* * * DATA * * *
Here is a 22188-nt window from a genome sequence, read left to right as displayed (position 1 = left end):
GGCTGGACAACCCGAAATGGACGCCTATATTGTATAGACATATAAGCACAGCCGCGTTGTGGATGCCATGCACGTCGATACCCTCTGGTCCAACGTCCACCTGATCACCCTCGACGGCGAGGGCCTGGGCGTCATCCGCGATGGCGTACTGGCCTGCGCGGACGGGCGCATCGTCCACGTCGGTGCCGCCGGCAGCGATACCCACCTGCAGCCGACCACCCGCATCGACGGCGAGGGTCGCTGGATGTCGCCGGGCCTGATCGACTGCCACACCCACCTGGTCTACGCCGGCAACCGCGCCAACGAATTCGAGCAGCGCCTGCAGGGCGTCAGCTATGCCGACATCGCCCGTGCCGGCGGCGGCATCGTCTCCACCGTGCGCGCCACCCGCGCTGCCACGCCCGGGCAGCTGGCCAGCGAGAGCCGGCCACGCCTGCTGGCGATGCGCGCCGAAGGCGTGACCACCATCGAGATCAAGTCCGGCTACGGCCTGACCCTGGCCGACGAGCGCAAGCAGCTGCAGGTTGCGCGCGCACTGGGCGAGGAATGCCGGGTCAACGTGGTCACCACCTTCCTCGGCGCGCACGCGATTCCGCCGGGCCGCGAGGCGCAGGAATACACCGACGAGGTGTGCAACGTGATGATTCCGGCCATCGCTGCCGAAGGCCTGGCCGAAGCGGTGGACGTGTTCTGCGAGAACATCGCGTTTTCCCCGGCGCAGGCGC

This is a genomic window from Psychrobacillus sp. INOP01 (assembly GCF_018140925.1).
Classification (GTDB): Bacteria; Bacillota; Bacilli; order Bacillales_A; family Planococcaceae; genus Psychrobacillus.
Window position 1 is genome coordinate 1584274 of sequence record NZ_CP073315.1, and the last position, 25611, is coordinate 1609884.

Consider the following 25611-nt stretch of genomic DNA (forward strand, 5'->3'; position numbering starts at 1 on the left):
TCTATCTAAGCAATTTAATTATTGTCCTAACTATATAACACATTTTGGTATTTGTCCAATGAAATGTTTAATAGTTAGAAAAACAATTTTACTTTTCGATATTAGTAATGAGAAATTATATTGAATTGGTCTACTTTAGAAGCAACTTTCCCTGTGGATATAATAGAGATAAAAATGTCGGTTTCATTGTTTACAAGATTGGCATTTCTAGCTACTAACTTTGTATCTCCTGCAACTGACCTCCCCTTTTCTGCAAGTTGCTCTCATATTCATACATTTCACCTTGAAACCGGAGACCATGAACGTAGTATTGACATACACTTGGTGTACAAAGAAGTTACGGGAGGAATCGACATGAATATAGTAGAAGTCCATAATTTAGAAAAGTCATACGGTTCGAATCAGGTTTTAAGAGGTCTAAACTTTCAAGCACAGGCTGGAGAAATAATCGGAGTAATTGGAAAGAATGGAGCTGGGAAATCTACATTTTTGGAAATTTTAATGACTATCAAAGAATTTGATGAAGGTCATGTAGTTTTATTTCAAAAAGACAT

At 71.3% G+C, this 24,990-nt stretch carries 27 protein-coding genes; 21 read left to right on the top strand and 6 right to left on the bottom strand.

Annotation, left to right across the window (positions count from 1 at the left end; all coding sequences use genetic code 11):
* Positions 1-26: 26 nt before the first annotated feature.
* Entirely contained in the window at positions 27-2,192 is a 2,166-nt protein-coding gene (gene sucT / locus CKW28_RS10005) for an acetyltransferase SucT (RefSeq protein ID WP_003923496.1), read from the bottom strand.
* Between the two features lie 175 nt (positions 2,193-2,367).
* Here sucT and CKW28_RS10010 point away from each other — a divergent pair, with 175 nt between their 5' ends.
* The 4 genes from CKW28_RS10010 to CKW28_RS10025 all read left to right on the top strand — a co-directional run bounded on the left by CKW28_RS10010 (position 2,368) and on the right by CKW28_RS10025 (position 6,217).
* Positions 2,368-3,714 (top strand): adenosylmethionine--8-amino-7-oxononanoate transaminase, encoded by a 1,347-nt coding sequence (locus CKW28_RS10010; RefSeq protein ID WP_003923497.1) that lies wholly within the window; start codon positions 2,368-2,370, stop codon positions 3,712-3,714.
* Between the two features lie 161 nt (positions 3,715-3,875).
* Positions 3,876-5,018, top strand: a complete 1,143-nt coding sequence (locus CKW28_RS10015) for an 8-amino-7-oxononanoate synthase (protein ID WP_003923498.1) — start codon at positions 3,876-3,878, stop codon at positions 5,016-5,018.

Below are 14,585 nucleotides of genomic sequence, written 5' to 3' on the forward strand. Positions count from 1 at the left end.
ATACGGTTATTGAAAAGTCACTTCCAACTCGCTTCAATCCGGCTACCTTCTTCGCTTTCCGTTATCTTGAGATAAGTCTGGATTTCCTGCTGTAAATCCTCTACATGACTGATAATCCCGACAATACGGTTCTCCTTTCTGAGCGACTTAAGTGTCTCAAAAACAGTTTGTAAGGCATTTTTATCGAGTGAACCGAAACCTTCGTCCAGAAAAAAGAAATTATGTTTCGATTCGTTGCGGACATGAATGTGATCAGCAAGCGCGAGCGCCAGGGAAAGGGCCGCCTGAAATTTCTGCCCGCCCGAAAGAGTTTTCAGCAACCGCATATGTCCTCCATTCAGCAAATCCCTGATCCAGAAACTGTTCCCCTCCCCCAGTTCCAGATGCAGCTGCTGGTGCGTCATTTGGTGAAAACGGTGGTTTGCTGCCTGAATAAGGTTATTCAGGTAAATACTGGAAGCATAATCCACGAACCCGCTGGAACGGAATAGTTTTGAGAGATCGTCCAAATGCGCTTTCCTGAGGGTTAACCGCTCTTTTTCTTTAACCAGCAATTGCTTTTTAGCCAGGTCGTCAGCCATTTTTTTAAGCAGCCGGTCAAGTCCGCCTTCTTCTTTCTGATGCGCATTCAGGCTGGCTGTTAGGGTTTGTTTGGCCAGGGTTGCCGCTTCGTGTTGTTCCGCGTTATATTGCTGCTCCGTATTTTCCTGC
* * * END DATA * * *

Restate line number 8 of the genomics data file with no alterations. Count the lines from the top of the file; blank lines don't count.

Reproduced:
At 71.3% G+C, this 24,990-nt stretch carries 27 protein-coding genes; 21 read left to right on the top strand and 6 right to left on the bottom strand.